Any attempt to understand relations between the Japanese and Chinese literary communities in the interwar period must begin with Uchiyama Kanzō. Uchiyama, who even in his native Japan has received very little scholarly attention, was the most important single figure in Sino-Japanese literary relations during the 1920s and 1930s. The bookstore, which he established in Shanghai in 1916, became during the period in question, the focal point of relations between the Chinese and Japanese literary communities and a safe haven for those seeking some cultural common ground in the increasingly treacherous political terrain between the two countries.

    The path that...

  7. 2 Musings of a Literary Pilgrim: Tanizaki Jun’ichirō’s Discoveries in China and Their Records
    (pp. 45-64)

    Tanizaki Jun’ichirō (1886–1965) visited China on two occasions, once in 1918 at the age of thirty-two and again in 1926 at the age of forty. In both cases, experiences in China were recast in literary works representing a variety of genres. The pieces resulting from the first visit fall neatly into the kikōbun (travel diary) and nikki (literary diary) varieties and are representative examples of a body of such work penned by Japanese writers in the modern period based on their travels, both domestic and overseas. On the other hand, the most significant work produced following Tanizaki’s second visit, in...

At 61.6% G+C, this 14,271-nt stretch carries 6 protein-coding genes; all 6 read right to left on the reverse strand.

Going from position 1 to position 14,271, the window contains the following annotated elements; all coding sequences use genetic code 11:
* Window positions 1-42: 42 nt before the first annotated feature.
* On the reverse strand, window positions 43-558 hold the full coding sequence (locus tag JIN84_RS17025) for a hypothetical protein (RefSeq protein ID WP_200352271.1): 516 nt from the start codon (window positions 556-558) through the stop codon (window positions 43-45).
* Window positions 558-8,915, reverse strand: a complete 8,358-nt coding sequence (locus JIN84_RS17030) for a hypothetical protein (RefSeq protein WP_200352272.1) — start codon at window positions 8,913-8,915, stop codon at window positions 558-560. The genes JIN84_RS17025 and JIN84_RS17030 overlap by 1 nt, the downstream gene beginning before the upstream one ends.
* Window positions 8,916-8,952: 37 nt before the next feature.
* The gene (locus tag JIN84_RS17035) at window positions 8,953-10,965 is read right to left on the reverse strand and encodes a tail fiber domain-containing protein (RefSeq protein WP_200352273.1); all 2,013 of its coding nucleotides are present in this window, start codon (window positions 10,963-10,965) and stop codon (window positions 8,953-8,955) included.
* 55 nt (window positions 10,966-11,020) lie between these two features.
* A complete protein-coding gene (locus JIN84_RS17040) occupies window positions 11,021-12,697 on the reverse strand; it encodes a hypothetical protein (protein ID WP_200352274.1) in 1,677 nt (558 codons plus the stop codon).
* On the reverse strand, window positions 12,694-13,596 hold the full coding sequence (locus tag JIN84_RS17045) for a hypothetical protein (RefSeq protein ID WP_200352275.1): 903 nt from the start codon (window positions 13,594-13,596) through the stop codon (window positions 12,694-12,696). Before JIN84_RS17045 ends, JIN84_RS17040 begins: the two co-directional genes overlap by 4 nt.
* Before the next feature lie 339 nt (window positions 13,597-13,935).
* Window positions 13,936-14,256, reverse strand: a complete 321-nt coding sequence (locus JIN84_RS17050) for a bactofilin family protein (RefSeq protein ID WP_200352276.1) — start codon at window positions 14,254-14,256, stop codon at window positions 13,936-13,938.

8. 3 The Allure of the White Birch School to May Fourth Writers
    (pp. 65-84)

    Although individual Japanese writers of note such as Tanizaki, Natsume Sōseki (1867–1916) and Akutagawa Ryūnosuke (1892–1927) had followers and ardent advocates among Chinese writers in the interwar period, no coterie of Japanese writers was so openly admired nor so roundly criticized among May Fourth writers as the writers associated with the Shirakaba-ha (White Birch School). The White Birch School’s commingling of concerns for Western aesthetic trends and social critique, the humanistic creed championed by the school and the organizational scheme for an artistic coterie that they developed, exerted a considerable appeal on contemporary Chinese writers, particularly Zhou Zuoren and Lu...

  9. 4 Greener Pastures: The New Village Ideal and May Fourth Intellectuals
    (pp. 85-96)

    The attraction of May Fourth writers toward the White Birch School was not confined to the school’s literary or artistic achievements. Those writers among the school’s members who were favored by May Fourth intellectuals were those who were perceived to be men of action, those who put into practice the ideals of the school. No manifestation of Shirakaba idealism had a more immediate and dramatic appeal than the New Village commune. The New Village (Atarashiki mura) was, in the context of Taishō period Japan (1912–1926), a unique experiment in communal living. As a manifestation of humanist and egalitarian ideals...